Botswana Democratic Party (BDP) spokesperson Kagelelo Kentse was forthright in his support for the extension arguing: “We have not yet overcome the worst of COVID-19, for which SoPE was sought. Therefore, government may occasionally have to pronounce some emergency laws/pronouncements aimed at controlling the risks of COVID-19.
Addressing Parliament on Monday, President Masisi said much has been achieved in the last six months under the SoPE. He said: “Allow me to take this opportunity to underscore the fact that much has been achieved during the six months of the State of Public Emergency. The decision to invoke the State of Public Emergency legislation was not taken lightly as it was perceived from some quarters that it could infringe on the individual freedoms of our people. To the contrary, it allowed Government to respond swiftly and effectively to contain the pandemic without injury to any rights of our people,”
He said the SoPE allowed Government to restrict movement of people and operations of businesses to prevent the exposure of people to the coronavirus, thereby, containing its rapid spread and transmission. “The containment of the spread of the virus paved the way for the exit from the lockdown and the easing of some of the restrictions. The State of Public Emergency has also allowed Government to put in place the communication mechanisms necessary for a pandemic of this magnitude and increase the uptake of the use of technologies by individuals, the private sector and Government. It ignited our creative reserves as a nation and provided opportunities for us to develop innovative solutions to address the effects brought about by COVID-19.”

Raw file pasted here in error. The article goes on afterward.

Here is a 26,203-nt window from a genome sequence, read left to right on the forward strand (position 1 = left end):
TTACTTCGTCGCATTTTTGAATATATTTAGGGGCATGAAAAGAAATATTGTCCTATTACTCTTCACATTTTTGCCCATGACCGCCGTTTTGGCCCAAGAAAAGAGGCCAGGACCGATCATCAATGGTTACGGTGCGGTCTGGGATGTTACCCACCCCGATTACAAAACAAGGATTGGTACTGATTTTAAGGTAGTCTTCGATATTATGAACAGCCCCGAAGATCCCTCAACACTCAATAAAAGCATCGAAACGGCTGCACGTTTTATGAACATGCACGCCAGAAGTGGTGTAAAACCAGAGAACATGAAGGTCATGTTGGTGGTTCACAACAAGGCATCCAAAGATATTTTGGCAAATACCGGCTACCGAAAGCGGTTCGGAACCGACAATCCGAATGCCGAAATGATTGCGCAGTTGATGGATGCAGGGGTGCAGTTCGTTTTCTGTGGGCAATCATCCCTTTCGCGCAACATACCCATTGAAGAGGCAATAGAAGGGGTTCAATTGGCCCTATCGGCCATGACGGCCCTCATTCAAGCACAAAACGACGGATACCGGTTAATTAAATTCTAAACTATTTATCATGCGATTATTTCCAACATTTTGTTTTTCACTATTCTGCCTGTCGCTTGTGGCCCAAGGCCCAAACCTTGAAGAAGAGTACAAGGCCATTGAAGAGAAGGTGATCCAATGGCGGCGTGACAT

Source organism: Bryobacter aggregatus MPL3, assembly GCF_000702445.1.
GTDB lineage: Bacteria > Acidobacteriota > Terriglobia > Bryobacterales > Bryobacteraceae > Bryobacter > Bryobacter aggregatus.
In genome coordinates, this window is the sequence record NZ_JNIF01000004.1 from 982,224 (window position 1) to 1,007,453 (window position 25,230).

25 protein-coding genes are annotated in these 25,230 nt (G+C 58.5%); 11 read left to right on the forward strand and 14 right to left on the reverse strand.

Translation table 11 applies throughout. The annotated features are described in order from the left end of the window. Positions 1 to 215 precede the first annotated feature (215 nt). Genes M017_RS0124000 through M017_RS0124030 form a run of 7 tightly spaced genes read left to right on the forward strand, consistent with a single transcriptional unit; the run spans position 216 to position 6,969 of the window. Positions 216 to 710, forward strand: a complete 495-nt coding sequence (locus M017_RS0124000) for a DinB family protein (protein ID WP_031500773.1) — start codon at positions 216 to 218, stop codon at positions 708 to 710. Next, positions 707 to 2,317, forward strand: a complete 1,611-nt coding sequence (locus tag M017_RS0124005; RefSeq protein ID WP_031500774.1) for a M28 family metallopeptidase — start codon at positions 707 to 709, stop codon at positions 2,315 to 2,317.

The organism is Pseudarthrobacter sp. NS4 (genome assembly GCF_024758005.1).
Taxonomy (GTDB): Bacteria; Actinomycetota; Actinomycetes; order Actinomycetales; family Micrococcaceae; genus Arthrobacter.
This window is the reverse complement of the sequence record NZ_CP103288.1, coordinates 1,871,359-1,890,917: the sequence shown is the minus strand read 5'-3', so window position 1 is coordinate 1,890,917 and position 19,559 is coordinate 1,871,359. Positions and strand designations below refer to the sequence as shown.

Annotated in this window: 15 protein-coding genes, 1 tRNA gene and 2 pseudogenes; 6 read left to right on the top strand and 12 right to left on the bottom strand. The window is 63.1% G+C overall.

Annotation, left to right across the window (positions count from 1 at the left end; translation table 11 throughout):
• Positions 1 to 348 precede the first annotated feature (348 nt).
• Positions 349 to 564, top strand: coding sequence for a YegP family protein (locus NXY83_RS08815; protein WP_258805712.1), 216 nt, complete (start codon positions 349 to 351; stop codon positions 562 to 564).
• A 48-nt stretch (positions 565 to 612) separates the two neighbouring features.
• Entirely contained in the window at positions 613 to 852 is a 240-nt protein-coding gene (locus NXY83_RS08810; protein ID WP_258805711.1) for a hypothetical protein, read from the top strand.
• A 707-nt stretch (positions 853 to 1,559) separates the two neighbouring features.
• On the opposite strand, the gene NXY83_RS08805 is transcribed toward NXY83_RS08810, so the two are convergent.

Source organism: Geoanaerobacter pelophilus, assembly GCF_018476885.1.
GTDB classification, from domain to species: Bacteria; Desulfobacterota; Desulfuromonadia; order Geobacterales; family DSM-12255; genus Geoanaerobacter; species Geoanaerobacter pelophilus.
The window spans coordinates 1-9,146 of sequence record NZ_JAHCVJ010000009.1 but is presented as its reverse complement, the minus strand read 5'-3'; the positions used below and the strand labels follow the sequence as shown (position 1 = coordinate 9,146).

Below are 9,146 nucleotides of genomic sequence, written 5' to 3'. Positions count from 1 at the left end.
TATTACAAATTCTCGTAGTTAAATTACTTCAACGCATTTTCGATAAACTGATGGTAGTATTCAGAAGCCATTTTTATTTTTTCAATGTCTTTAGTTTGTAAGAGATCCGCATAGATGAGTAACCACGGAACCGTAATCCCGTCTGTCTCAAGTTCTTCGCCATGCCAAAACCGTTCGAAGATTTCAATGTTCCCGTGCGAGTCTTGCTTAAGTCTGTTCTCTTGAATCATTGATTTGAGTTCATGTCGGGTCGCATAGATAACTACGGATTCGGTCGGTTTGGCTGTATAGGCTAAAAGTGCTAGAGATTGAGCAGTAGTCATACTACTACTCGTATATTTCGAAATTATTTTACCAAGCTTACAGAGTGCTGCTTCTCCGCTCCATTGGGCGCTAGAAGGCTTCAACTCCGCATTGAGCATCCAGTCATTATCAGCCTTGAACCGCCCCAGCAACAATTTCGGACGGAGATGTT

Still on the matter, the President said they had challenges that included an exponential rise in local transmissions after the lifting of movement restrictions on May 22 this year, mainly in the Greater Gaborone Zone. “Particularly disturbing, is that from July to August 2020, the number of local transmission cases surpassed the number of imported ones. Other parts of the country have also started recording COVID-19 cases. Indeed, COVID-19 has now become a national health and security threat. Now more than ever, it has become necessary to strengthen our national,” Masisi noted. Masisi said the challenge with a declaration of an emergency under the Emergency Powers Act, on the one hand is that, it envisages a short-term emergency situation.
“Section 23 (2) (C) provides that such declaration shall be for a period not exceeding seven (7) days. I do appreciate, however, that the Act allows for an extension of the period should the Director deem it necessary to do so.”
SoPE regulations include controlling the movement of people, restricting public gatherings, the prohibition of entry into the Republic by non-citizens, suspension of retrenchments of workers and certain laws, as well as, the provision for payment of people affected by the regulation.
These instruments are necessary to contain the pandemic. Unfortunately, they are not within the powers of the Director of Health Services, the President said.